It is therefore very important to seek veterinary attention if a case of canine depression does not seem to be caused by a change in the environment, or if the symptoms of depression continue on for over a week.
Just like people, dogs can also suffer from chemical imbalances that lead to chronic canine depression.
There are prescription antidepressant drugs for dogs such as Prozac, valium, and phenobarbital, but these drugs can cause numerous side effects.
For example, prozac for dogs may cause the following side effects:
- Gastrointestinal problems
- Loss of appetite
So, before resorting to these antidepressants, discuss with your vet the pros and cons of administering these drugs to your dog, and ask for other options that may be available.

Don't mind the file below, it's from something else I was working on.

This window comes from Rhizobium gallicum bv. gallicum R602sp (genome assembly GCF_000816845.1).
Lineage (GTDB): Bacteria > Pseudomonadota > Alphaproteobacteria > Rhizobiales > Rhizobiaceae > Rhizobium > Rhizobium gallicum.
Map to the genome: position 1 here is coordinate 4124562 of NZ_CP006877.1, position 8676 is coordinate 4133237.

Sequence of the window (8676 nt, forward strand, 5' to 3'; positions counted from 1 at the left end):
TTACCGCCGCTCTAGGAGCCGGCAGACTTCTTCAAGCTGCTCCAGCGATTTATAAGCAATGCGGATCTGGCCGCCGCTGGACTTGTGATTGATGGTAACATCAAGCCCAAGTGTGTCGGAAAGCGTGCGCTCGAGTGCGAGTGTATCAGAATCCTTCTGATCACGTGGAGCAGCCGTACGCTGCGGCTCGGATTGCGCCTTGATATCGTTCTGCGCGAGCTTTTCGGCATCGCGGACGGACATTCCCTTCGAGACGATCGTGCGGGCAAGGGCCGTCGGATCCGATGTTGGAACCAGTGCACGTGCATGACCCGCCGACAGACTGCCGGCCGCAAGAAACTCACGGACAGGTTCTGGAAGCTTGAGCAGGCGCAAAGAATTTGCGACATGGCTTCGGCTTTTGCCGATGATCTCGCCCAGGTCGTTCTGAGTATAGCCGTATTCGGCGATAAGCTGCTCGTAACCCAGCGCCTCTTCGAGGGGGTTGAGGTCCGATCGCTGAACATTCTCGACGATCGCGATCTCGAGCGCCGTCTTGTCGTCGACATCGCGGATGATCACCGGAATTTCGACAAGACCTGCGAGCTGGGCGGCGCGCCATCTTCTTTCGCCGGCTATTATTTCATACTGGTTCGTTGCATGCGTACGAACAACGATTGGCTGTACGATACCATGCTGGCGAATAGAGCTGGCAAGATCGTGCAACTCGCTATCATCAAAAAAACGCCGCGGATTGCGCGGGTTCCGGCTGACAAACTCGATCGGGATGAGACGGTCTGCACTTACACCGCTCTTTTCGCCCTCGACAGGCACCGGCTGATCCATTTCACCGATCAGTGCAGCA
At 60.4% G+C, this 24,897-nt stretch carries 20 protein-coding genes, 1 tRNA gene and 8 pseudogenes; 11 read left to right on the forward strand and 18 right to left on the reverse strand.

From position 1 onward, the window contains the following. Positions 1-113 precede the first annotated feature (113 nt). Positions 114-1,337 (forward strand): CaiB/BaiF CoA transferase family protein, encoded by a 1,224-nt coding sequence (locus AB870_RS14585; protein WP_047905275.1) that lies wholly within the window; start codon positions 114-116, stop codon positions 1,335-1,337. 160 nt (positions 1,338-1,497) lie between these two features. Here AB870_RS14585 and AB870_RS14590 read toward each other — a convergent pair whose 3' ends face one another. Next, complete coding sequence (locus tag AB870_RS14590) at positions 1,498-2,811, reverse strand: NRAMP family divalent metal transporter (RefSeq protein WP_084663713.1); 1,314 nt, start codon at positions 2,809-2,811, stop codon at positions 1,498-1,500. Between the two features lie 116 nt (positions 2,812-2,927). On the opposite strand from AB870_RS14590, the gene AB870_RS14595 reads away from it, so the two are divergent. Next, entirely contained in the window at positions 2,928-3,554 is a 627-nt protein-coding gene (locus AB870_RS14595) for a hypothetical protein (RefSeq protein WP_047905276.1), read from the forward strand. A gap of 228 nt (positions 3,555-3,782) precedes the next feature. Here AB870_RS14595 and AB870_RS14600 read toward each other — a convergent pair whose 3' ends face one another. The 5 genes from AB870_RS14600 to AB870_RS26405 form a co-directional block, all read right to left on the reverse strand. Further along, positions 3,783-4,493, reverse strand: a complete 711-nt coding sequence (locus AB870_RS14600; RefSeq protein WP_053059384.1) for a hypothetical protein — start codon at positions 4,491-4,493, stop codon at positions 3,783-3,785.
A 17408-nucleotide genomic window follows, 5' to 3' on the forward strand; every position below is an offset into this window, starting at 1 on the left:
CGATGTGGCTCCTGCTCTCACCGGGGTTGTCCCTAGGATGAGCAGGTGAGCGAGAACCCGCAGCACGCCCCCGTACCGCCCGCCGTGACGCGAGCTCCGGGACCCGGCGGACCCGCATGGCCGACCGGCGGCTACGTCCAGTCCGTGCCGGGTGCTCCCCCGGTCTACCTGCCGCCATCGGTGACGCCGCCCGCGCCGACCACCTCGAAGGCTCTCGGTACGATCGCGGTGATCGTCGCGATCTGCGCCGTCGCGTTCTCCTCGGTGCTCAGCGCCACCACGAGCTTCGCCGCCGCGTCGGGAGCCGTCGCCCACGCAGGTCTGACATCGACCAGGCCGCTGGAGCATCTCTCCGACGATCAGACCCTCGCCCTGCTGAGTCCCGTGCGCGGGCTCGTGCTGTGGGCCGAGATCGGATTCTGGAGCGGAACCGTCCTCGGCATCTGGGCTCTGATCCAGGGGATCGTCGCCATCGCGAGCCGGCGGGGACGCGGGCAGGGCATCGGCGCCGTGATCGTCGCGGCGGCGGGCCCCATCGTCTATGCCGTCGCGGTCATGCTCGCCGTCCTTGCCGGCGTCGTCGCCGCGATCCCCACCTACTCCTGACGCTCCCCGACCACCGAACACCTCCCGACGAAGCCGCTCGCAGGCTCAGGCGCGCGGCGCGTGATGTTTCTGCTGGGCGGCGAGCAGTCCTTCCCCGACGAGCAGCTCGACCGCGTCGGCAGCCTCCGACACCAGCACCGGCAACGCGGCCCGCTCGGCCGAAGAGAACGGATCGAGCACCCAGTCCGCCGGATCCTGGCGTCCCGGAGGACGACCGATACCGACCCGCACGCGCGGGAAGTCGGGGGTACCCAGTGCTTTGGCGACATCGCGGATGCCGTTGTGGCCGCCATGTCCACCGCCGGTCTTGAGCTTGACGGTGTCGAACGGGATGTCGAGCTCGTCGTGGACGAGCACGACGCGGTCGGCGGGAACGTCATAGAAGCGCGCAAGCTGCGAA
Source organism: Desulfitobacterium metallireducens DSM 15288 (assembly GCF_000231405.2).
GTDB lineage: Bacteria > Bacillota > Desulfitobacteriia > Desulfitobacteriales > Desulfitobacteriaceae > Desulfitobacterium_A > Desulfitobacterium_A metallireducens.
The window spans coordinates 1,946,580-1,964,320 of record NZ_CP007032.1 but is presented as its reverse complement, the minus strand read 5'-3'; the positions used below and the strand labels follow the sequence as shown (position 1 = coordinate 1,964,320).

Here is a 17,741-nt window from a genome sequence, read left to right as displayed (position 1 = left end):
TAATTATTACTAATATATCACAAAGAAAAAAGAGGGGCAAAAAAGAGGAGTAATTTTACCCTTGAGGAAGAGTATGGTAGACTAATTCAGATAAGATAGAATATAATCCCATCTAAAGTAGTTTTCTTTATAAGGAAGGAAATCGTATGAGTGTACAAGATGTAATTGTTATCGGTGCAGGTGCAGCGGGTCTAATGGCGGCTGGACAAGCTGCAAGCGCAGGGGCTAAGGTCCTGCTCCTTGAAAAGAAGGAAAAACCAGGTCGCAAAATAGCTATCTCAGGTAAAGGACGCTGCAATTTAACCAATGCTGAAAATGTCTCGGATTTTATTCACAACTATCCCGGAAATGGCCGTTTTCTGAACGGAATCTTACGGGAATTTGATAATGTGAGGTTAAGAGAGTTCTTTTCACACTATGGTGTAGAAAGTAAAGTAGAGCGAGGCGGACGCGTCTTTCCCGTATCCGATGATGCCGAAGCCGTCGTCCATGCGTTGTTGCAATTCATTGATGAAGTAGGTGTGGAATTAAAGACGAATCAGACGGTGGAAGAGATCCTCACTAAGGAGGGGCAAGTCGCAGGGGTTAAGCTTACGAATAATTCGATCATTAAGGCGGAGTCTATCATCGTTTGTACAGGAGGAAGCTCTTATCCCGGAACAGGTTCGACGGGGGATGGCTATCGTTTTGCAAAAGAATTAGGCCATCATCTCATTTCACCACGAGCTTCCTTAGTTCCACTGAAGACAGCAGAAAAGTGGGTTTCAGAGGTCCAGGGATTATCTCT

Treatment of Canine Depression
Since depression can be a sign of an underlying health problem, it is important to take your dog to a vet for a medical check-up if he is showing signs of depression.
After the check-up, your vet will be in a better position to advise you on an appropriate cause of action to deal with the problem.
If your dog’s depression is not due to any health problem, but rather is caused by a change in the environment, the best way to help him is to show him a lot of love and care.
If possible, spend more quality time with the dog – play his favorite games, take long walks together, and talk to the dog in a soft but uplifting voice. All these can greatly help lift his spirit.
If your dog is depressed because of loneliness or grief brought on by the loss of another pet in your family, try to provide more opportunities for your dog to socialize with other dogs at parks, or doggie training schools, etc.